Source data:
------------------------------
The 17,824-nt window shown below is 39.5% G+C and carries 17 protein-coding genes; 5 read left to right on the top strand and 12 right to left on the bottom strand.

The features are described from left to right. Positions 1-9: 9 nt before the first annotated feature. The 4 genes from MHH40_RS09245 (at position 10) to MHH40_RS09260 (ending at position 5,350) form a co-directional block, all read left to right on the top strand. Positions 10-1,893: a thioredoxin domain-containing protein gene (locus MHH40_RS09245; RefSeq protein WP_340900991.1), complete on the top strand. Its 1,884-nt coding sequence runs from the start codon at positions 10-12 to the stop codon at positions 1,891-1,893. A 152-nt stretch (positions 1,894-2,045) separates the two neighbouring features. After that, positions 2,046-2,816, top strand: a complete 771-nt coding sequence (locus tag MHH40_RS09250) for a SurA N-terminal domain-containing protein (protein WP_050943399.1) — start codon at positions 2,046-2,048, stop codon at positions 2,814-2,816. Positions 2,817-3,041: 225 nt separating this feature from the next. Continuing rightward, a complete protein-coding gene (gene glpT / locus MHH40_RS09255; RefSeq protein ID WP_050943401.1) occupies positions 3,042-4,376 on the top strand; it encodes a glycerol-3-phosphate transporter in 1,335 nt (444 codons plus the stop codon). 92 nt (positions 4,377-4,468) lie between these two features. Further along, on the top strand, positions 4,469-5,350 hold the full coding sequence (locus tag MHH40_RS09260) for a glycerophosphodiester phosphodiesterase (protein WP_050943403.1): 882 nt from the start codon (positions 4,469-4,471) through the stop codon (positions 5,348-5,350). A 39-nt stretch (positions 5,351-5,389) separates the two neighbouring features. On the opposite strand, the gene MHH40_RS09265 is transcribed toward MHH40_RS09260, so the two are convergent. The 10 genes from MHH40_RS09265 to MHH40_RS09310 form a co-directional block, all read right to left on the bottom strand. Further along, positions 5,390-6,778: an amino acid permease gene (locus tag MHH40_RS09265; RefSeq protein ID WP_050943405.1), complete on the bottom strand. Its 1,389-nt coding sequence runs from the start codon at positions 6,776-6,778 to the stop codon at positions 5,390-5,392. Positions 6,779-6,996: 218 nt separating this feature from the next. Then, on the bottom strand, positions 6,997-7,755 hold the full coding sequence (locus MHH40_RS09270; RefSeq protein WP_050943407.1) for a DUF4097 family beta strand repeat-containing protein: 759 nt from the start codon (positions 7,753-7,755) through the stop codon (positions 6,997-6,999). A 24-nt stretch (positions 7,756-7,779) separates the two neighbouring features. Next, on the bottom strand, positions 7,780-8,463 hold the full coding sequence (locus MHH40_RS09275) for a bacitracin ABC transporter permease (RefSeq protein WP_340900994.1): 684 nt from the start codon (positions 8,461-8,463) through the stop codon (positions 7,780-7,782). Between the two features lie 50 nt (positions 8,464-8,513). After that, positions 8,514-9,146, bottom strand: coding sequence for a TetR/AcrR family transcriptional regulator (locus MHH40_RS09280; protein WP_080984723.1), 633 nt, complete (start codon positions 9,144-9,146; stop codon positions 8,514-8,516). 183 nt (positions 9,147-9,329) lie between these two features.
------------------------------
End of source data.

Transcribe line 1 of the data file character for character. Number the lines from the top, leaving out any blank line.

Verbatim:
The 17,824-nt window shown below is 39.5% G+C and carries 17 protein-coding genes; 5 read left to right on the top strand and 12 right to left on the bottom strand.